Section 120.110  Program Types-Description


a)         General Program Purposes – The Grantee will use the Community Services Block Grant available through the State of Illinois for purposes as described under Section 676  of the Act (42 USC 9908).


b)         Program Priorities – The Department's priorities parallel those of the Act, and fall into the following categories:


1)         Economic Development – Reflecting the importance of a community's economic viability for the poor, the Department has placed its highest CSBG priority on job creating economic development programs which result in the employment and self-sufficiency of low-income persons.  Each CAA designs and operates an individualized economic development program.  At least 10 percent of each CAA's annual CSBG funding is allocated for economic development/job creation activities.  Most CAAs operate a loan program through which below market rate loans are made for business expansion and start-up which results in the hiring of low-income persons.  Various other job-creating activities are undertaken, including self-employment training.


2)         Education – Recognizing the importance of education in breaking the cycle of poverty, priority is given to education programs which are designed to increase the capability of the poor to function productively in society. A broad spectrum of educational assistance is provided through the CSBG program.  Specific examples include:  workplace orientation, vocational skills training, family planning education, cultural opportunities for disadvantaged children, energy conservation education, post-secondary education scholarships, GED assistance for high school dropouts, adult and youth literacy training and nutrition education for single parents and the elderly.


3)         Income Management – Counseling and instructing low income individuals and families in the management of their income is an acceptable program activity.  This could take the form of addressing consumer education issues, assistance in preparation of federal and State income tax reports, and the provision of workshops on income savings measures.  Many CAAs offer programs to encourage better use of available income.  A majority of this assistance is in the form of family budget counseling.  Information also is provided through workshops or brochures on such topics as financial management, credit, income taxes and Social Security.


4)         Housing – The primary housing activities include aid to renters seeking a residence, landlord/tenant rights education and arbitration, information about purchasing/financing a home, packaging housing and housing rehabilitation loans and providing for minor energy efficiency or health and safety related home repair.  These activities may be linked with other housing related assistance in the community, such as the Energy Assistance and Weatherization programs.


5)         Emergency Assistance – Recognizing that crisis situations (some life threatening) frequently occur within the low income population, priority is given to programs that intervene for purposes of alleviating the crisis situation.  Most CAAs maintain clothes closets and food pantries, many of them in conjunction with other community groups and local churches.  Some agencies provide redeemable vouchers or grants to clients that enable them to meet immediate and urgent family needs such as health services, nutritious food, housing, employment-related assistance, day care, medical services and transportation.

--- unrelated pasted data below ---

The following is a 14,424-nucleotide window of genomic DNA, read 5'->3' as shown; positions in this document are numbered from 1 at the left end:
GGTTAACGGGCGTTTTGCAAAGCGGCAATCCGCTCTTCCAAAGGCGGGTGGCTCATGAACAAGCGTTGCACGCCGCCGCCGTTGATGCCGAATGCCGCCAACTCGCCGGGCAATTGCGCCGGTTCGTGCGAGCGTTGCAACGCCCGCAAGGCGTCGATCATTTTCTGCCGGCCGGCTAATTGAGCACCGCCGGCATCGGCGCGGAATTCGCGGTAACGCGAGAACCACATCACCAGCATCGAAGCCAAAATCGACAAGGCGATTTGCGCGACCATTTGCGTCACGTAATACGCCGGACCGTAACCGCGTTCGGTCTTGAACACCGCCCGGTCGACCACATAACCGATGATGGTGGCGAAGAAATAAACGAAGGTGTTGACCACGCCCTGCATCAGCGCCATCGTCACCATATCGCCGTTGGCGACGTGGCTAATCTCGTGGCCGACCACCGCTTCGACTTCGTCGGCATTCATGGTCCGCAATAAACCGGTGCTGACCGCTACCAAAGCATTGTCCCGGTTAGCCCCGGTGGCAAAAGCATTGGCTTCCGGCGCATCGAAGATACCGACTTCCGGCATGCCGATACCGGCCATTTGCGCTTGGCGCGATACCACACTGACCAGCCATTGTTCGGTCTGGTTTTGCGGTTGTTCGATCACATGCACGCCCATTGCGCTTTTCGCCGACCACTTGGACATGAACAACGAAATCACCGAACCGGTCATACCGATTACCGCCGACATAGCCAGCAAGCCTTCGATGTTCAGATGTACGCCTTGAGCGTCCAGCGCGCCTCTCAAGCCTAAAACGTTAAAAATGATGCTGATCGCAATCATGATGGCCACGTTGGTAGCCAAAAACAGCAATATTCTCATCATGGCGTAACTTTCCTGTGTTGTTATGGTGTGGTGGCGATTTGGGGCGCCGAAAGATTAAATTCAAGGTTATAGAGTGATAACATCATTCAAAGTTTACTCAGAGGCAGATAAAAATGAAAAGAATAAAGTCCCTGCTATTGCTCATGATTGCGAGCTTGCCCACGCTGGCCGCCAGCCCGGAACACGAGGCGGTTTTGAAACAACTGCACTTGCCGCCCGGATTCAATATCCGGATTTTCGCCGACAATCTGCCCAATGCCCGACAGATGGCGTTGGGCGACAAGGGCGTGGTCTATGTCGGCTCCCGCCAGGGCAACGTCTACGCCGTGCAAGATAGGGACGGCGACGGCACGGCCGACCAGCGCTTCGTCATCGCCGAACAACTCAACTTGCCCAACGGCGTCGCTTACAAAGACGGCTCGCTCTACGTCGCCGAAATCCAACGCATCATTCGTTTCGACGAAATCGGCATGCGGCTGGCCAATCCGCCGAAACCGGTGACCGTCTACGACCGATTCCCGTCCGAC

6)         Nutrition – Poor nutrition and/or lack of proper diet are often synonymous with the effects of poverty.  Activities designed to increase eligible clients' awareness of proper diet and food preparation is a concern to the total community.  CSBG funding is a primary resource for leveraging and providing nutritional assistance.  Typical programs include:  federal surplus food distribution, community gardening projects, food banks, senior citizen and youth feeding projects, Christmas food packages and assistance in accessing food stamps, WIC and other nutrition-related programs.  These activities may include the storing and distribution of surplus United States Department of Agriculture (USDA) agricultural commodities; preparation and service of hot meals; food baskets; and programs designed to prevent malnutrition.


7)         Linkages – CSBG funding regularly supports extensive outreach, information and referral services, transportation services, youth recreation and self-sufficiency programs for low-income citizens.


8)         Self-Sufficiency – Many CAAs provide for comprehensive family case management programs that promote, empower and nurture family members toward self-sufficiency.


9)         Health – CAAs provide many health related activities in the form of transportation to medical services, medical/dental screening, immunization, drug and alcohol abuse prevention and other services which promote good health.


10)         Community Involvement – CAAs conduct programs to encourage and facilitate low-income clients to achieve greater participation in the affairs of their communities, including the development of local partnerships with law enforcement agencies, schools, housing authorities and private sector businesses, clubs and other community organizations.


11)         Youth Development Programs – CAAs conduct programs that support the primary role of the family in youth development and the prevention of youth problems and youth crime.  Additionally, programs such as after school child care and linking grade school students with senior mentors and tutors are targeted to preteen youth.


(Source:  Amended at 27 Ill. Reg. 7986, effective April 28, 2003)